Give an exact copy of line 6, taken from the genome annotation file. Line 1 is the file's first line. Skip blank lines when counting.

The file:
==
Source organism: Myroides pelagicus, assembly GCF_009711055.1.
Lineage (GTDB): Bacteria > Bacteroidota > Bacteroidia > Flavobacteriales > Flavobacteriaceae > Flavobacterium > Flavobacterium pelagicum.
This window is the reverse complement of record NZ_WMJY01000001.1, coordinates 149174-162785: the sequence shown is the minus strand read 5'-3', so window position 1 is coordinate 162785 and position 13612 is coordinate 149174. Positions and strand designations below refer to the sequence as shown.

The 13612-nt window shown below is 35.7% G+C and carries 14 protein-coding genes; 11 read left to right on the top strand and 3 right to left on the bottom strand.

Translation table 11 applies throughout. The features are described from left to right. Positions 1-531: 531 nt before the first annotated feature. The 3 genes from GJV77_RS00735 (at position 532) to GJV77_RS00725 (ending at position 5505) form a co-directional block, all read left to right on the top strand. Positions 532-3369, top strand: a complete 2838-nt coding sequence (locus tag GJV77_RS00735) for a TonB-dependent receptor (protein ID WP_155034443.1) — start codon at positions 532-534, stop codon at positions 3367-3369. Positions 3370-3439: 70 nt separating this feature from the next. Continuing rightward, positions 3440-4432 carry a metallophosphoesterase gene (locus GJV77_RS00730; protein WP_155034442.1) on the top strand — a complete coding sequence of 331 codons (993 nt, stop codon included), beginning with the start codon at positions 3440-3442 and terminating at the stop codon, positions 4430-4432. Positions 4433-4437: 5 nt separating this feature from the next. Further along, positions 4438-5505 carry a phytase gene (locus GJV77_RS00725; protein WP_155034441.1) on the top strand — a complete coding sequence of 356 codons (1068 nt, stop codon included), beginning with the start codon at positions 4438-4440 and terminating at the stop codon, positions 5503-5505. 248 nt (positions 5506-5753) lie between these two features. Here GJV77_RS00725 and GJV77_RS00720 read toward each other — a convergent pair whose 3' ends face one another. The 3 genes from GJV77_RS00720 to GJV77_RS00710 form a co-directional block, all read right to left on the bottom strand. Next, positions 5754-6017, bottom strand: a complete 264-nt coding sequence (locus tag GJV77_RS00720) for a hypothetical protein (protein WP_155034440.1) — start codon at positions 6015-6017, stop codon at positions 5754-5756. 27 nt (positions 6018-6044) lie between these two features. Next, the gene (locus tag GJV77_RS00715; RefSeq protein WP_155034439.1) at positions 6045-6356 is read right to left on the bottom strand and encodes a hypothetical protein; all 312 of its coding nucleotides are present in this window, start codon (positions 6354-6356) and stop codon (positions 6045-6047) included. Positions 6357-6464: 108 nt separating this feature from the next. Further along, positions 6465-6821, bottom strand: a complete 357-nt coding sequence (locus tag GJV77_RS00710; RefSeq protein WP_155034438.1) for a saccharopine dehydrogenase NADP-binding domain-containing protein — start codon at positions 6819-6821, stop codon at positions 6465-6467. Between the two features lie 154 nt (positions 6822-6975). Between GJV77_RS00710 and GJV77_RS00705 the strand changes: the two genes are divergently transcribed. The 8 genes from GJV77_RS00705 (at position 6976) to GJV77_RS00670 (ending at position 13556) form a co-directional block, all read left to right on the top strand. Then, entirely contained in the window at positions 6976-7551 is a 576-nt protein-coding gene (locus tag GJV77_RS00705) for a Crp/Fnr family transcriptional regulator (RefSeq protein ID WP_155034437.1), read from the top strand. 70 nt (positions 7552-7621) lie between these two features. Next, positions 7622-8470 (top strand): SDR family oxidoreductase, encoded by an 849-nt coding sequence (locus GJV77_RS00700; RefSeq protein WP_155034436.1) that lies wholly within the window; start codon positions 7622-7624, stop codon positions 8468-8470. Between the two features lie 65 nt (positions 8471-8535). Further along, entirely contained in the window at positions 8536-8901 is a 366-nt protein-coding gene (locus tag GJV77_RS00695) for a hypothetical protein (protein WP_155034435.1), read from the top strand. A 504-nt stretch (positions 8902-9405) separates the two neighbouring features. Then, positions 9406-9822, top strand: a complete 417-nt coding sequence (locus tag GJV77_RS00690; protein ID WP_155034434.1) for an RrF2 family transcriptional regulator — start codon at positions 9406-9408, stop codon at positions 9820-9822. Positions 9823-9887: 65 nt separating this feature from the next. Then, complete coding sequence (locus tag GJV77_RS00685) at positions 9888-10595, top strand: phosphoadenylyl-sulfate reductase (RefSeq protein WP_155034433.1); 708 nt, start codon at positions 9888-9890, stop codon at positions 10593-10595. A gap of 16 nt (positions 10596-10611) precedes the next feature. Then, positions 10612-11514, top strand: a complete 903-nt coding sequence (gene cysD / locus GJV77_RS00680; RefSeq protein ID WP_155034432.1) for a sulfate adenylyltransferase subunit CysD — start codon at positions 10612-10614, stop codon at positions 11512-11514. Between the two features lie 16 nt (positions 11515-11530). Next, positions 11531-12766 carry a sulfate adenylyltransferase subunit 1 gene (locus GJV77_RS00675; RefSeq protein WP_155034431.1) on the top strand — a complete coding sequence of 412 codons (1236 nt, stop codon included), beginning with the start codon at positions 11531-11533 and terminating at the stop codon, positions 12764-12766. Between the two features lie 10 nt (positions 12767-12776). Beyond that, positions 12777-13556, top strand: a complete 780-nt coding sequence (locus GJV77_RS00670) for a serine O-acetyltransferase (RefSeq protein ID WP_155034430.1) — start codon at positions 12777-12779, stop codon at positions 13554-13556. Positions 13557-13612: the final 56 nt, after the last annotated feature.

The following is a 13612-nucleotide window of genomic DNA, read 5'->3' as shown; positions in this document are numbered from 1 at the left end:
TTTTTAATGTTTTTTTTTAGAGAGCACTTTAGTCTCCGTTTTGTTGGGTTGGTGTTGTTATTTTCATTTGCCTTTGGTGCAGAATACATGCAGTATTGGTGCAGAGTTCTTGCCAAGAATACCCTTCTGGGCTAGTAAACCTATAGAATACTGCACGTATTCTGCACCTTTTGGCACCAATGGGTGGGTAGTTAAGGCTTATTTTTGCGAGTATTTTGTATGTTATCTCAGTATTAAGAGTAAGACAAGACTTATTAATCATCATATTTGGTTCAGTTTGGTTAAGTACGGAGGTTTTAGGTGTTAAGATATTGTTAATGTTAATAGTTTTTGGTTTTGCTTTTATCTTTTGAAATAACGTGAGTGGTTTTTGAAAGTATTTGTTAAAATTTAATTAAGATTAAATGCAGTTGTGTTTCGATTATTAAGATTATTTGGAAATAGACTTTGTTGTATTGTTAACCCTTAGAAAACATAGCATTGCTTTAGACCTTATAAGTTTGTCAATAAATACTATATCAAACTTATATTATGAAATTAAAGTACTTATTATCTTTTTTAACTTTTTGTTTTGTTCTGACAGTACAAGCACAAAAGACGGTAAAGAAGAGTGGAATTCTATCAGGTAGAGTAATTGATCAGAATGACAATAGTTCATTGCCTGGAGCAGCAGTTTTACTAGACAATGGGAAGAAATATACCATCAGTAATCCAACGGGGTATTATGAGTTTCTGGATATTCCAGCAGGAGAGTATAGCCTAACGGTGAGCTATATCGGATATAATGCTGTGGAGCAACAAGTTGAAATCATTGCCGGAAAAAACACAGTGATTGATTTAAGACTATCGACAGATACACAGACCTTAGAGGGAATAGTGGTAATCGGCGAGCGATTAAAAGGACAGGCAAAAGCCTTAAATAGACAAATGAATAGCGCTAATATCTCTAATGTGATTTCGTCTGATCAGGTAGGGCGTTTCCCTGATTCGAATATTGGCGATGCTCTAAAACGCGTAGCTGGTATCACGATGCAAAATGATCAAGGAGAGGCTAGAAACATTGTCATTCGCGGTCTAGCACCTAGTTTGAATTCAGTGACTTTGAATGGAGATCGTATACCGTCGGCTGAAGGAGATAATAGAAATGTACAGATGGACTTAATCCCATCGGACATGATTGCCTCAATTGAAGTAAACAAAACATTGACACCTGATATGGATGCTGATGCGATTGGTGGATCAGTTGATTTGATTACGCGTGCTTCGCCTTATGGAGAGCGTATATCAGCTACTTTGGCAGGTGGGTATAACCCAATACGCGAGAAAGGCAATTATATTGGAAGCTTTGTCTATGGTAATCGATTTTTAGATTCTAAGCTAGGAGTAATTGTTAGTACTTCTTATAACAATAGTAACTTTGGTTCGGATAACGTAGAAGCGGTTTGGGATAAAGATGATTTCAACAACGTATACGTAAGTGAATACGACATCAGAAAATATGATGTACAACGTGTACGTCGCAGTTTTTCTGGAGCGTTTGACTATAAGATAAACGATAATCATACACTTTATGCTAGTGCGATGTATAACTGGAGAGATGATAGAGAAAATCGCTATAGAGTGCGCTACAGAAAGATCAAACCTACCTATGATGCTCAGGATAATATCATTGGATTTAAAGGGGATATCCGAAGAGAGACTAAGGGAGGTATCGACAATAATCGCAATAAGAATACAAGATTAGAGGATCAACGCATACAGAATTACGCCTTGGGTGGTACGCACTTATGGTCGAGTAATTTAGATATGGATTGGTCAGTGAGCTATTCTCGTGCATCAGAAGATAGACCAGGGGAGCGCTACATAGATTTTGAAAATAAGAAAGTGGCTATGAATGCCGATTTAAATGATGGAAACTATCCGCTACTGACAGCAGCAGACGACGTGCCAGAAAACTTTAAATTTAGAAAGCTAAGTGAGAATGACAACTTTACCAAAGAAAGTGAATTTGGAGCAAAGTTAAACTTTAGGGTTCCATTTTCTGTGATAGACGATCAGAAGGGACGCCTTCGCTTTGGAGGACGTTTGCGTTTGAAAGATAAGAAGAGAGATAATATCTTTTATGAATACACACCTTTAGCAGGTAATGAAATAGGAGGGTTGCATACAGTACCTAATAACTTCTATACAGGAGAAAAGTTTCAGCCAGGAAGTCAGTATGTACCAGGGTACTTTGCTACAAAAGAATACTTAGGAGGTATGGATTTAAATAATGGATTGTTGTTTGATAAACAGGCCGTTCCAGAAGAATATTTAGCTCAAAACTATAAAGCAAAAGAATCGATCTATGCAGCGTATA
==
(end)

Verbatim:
The following is a 13612-nucleotide window of genomic DNA, read 5'->3' as shown; positions in this document are numbered from 1 at the left end: